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Agile working remote

 
Bruno Grossi
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Hi Johanna Rothman and all!

I'm starting a new project working remotely. How can I use agile tecniques like pair programming and broadband communication (and others) in an distributed team?

Thanks,
Bruno Grossi
 
Johanna Rothman
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Bruno,

If you have a new remote team, who's never used any agile approaches, I would not start with pair programming. Pairing requires trust, and it's really hard to build trust with people you don't know. I would offer pairing as an option, but not demand it.

Here's what I would do:
- explain that we need this project to be highly adaptable, so we're going to use as many of the agile approaches as possible
- develop a ranked product backlog (rank by value)
- have people who are together in whatever geographical area do the development and testing together of items in the backlog
- use a short-enough timebox to see how things are going and get feedback early.
- ask people to consider TDD as a way to build quality into the product

If you're the project manager, you need to be as flexible as possible about *how* people work, and stay focused on the results you want.

Good luck with it,
Johanna
 
Bruno Grossi
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Thanks for the tips!

I have experiency developing with Scrum, but other developers don�t. As a main team developer (some kind of Scrum Master, but not a Project Management), I�ll try to use Scrum as more as possible.

Really, pairing will not be my priority, and I will try to use your recommendations.

In your book, your focus is on some specific agile methodology?


Thanks,
Bruno
 
Johanna Rothman
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Originally posted by Bruno Grossi:
Thanks for the tips!

In your book, your focus is on some specific agile methodology?


Thanks,
Bruno


Nope, I tend towards Scrum when I manage projects, but the Agile life cycles all have their own pros and cons. I like the structure of Scrum, which gives me the flexibility each project demands inside a structure that works for me.

Johanna
 
Marilyn de Queiroz
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I'm currently working remotely. When I started, I was introduced to the project mostly via phone and netmeeting. We also have IM as well as email. We don't normally do much pairing, but we do communicate a lot even though we don't see each other face to face every day.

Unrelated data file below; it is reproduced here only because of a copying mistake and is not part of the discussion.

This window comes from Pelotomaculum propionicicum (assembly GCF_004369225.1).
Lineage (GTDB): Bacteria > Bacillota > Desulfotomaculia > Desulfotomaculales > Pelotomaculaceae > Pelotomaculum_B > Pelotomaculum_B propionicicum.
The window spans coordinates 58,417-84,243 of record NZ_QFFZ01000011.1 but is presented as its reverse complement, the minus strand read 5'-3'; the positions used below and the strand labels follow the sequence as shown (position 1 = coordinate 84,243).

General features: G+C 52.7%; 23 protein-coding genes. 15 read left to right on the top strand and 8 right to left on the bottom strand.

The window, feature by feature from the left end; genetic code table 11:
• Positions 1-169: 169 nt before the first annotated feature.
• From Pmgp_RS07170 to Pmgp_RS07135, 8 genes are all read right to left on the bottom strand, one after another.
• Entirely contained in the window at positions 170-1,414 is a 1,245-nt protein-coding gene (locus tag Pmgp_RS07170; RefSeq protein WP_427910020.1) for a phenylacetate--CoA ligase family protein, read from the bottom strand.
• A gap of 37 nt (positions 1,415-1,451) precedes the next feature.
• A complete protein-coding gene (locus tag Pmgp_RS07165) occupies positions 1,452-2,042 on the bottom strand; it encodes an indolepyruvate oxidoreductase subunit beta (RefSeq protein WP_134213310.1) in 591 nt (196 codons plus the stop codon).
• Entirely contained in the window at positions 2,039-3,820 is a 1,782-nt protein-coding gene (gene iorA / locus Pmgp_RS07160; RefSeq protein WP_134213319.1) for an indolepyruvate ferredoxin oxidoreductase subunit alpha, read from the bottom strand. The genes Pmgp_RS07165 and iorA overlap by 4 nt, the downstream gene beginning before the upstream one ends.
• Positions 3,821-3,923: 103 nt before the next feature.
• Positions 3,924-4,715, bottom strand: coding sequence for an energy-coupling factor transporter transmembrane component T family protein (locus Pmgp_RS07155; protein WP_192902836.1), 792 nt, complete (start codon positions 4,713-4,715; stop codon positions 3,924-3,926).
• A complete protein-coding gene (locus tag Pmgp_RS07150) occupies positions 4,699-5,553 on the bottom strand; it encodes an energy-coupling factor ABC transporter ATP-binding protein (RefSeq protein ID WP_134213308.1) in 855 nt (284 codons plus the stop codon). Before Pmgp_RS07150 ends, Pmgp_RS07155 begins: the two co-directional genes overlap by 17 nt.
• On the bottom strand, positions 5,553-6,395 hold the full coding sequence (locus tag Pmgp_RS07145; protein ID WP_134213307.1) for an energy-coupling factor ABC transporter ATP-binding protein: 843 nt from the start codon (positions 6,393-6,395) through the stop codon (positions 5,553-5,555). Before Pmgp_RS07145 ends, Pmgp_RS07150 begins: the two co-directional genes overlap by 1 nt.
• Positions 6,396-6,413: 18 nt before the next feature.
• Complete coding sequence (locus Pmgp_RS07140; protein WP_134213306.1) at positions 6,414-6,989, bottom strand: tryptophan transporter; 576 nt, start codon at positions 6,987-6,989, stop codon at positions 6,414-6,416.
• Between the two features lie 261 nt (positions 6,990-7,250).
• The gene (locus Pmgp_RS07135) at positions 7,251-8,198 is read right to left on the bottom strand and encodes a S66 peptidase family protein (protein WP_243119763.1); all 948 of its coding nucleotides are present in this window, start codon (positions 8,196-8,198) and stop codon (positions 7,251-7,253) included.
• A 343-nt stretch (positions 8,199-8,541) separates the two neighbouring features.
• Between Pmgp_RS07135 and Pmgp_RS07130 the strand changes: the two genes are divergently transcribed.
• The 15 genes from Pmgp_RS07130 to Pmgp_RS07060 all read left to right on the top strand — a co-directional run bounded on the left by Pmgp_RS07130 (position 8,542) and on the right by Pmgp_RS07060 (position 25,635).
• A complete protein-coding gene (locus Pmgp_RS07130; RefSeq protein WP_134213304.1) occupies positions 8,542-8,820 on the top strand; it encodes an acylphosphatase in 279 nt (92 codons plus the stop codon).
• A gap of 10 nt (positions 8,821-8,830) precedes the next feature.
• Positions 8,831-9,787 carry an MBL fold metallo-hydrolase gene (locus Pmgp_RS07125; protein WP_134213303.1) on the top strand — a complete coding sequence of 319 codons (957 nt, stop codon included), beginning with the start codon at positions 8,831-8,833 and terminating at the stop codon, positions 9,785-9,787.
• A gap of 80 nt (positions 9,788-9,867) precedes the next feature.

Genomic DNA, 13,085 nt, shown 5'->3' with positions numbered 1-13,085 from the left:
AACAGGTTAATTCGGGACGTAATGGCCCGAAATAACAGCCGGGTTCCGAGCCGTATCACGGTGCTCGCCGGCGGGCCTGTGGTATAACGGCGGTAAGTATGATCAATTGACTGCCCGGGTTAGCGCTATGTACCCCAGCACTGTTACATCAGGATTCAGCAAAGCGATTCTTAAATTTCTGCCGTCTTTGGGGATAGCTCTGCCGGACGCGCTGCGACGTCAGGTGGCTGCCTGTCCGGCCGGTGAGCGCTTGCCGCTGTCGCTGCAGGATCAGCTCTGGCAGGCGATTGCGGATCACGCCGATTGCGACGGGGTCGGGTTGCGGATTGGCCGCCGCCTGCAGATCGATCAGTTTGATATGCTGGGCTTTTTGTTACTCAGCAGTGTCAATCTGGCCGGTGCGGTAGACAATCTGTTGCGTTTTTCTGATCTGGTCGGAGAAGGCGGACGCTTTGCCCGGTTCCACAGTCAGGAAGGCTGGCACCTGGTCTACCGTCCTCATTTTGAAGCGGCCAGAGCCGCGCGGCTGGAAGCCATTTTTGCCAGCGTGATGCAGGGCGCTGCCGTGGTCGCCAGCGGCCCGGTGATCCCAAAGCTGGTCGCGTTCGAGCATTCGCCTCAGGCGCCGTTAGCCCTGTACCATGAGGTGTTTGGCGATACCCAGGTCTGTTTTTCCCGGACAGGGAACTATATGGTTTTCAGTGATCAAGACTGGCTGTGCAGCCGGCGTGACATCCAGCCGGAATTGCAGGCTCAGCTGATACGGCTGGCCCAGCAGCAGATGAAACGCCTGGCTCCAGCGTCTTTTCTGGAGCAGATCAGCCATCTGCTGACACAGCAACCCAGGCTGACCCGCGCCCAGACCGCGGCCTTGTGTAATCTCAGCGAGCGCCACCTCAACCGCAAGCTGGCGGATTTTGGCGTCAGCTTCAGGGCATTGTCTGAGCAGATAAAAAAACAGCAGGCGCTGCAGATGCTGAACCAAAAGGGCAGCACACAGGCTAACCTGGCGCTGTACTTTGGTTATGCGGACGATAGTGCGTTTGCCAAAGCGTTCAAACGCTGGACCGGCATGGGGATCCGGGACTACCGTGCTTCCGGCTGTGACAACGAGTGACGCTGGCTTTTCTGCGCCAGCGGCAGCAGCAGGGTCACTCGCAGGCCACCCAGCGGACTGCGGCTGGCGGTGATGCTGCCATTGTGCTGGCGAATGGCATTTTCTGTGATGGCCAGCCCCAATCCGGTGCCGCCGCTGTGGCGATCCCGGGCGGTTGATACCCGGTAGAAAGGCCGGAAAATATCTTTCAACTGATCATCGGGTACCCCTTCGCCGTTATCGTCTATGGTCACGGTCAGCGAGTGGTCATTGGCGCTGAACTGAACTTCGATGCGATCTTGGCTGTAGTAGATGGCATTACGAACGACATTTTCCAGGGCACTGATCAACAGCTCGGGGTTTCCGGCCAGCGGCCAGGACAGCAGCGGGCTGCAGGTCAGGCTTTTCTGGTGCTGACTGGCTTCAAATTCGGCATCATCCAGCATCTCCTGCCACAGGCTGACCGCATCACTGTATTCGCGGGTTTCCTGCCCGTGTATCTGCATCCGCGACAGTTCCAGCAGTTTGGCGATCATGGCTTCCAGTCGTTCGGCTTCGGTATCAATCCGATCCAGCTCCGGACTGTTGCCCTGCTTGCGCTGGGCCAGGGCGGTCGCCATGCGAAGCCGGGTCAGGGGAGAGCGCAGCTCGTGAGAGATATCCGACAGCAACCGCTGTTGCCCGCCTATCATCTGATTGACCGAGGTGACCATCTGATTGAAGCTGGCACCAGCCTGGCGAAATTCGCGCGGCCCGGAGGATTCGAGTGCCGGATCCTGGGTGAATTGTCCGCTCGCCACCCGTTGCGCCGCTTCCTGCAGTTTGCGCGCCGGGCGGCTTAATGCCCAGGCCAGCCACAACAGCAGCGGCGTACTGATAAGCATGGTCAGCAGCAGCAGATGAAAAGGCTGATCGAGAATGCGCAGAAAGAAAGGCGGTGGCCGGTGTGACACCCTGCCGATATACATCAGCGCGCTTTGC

One thing that helps is that we are mostly in the same area of the world ... so we don't have too much problem with timezones that are 12 hours apart (although it can be a challenge to schedule a meeting between California and England).

When we do have occasion to pair, I've used netmeeting and VPN. Both work pretty well as long as you are on the phone at the same time.

Meetings are usually held by phone, frequently using an 800 number.
 
Ilja Preuss
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This is a cool idea: http://news.therecord.com/Business/article/236315
 
Jeanne Boyarsky
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I agree with the above about not starting with everything at once.

We've had good experiences having remote people and a daily standup. In fact, I think the value is greater with the remote people. There's more resistance to picking up the phone to mention something that shout across the cube wall. And more importantly, this gives the remote people a chance to hear what's going on since they certainly can't hear what is being shouted across cube walls!
 
Jeanne Boyarsky
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Originally posted by Ilja Preuss:
This is a cool idea: http://news.therecord.com/Business/article/236315

Or if you don't want to make one, irobot (the makers of roomba) sell something with the same idea!
 
Ralph Miner
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When I asked my team which does remote development if we were to switch to a new methodology instead of agile/scrum which one principle would they want to make sure gets carried over they identified test driven development and the daily scrum meeting. They indicated as a remote development team that implementing the daily scrum meeting improved communication and made it easier to get the information that they needed and to provide the information that was required.
 
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